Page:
MPPGA Mind 2018

We travelled out to the UBC Liu Institute for three sessions of “Sit, Circle, and Explore” in November. We were hosted by UBC’s Masters Program for Public Policy and Global Affairs (MPPGA). We called it “MPPGA Mind 2018”.

We were given a fabulous location on the main floor of the Liu Institute with forest surrounding us on all sides. The Nitobe Japanese garden next door and Museum of Anthropology across the street.

We had room for a sitting circle and tables for sketching.
I started the class, then we formed a circle for the sit & circle.


Slides & Scripts

In these classes I chose to develop the class’s script in slide form. But there were very few slides shown during the class. One of our learnings is that the spoken word and handouts are best. The “slide script” is good for developing timing, follow-up and sharing after class.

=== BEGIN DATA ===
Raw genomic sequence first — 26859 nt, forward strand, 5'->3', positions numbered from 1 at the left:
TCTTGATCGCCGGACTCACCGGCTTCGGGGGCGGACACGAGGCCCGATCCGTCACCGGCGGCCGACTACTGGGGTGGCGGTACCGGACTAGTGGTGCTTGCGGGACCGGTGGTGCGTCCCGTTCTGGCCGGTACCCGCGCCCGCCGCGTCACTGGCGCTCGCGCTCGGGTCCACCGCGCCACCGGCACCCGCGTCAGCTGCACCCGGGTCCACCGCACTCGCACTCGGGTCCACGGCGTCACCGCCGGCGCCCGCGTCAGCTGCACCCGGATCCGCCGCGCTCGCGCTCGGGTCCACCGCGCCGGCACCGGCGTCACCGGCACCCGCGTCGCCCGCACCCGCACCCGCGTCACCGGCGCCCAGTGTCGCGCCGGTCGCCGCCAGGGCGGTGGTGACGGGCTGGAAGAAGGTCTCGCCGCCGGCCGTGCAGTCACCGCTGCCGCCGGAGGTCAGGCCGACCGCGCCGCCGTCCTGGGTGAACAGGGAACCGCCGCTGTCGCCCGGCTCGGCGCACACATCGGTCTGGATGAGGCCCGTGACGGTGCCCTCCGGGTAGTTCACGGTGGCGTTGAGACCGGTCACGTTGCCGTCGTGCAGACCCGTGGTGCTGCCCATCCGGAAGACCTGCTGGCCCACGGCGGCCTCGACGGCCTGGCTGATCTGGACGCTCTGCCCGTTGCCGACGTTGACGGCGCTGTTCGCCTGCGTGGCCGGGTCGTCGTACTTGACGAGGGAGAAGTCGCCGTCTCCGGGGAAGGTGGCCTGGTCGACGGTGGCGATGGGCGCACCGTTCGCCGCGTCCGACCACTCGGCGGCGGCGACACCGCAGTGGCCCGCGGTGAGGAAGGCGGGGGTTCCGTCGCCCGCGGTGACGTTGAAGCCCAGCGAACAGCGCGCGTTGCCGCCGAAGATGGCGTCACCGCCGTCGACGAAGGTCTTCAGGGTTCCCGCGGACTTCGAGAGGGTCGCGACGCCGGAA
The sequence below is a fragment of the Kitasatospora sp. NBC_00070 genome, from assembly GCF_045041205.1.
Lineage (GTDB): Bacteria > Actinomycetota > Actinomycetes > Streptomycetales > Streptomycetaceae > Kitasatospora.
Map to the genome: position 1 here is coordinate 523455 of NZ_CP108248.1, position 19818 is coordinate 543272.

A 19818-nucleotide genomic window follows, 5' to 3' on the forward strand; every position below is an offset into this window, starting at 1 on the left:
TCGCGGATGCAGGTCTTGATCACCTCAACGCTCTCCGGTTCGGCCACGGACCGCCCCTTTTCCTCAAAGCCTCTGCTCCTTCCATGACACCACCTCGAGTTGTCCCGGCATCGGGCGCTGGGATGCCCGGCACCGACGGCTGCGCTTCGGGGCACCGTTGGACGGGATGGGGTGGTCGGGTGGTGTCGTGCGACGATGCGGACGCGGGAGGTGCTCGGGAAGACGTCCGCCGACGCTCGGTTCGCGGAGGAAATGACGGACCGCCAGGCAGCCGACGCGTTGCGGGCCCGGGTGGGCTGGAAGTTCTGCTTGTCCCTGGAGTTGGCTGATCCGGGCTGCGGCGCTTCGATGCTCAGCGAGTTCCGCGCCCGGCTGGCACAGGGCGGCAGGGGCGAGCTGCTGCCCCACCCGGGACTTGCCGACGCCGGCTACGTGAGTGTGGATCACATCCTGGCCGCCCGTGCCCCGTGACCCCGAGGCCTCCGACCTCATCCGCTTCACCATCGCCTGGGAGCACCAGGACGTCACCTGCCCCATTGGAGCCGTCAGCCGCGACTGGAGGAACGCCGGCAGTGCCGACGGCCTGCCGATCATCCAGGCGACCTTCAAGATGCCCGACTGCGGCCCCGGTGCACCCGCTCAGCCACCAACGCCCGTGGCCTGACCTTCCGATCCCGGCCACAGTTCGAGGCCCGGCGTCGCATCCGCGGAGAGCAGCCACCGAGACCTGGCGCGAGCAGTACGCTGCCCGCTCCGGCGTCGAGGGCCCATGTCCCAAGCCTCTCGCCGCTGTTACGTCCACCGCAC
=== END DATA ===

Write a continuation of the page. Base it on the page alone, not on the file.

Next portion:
The main changes from previous sessions were the “Explore” sections.  In each “Explore” we delivered the instruction in snippets, like a guided meditation.  Then we did small group discussions, and then had an individual speak for each small group to the whole room.  Also, in session #2 I added in “Warrior for the Human Spirit” meditation instruction “Touch & Let Go” and 5 slogans.

The “Touch & Let Go” is a meditation instruction for handling thoughts.  When one notices that they have lost their focus and are off in a thought, then smile, then reach out & gently touch the thought (with one’s mind), and then let go. The approach is to develop gentleness towards the thought and oneself.  It’s consistent with the “Warrior” theme of meeting everything with “Gentleness, Decency, and Bravery”.

The 5 slogans I chose were:
• First, be friendly to yourself,
• Don’t fix, don’t avoid, just be present,
• Come back again and again,
• Maintain your sense of humour, and
• Is it kind?



Also … there is more info here

Fizz Mind 2018 – The Slideware

All of the Fizz Mind 2018 “slideware” is available on my slideshare account.

Day by Day

All Slides — I also included a version with all the slides and brief notes.

Tools for the Post-Truth World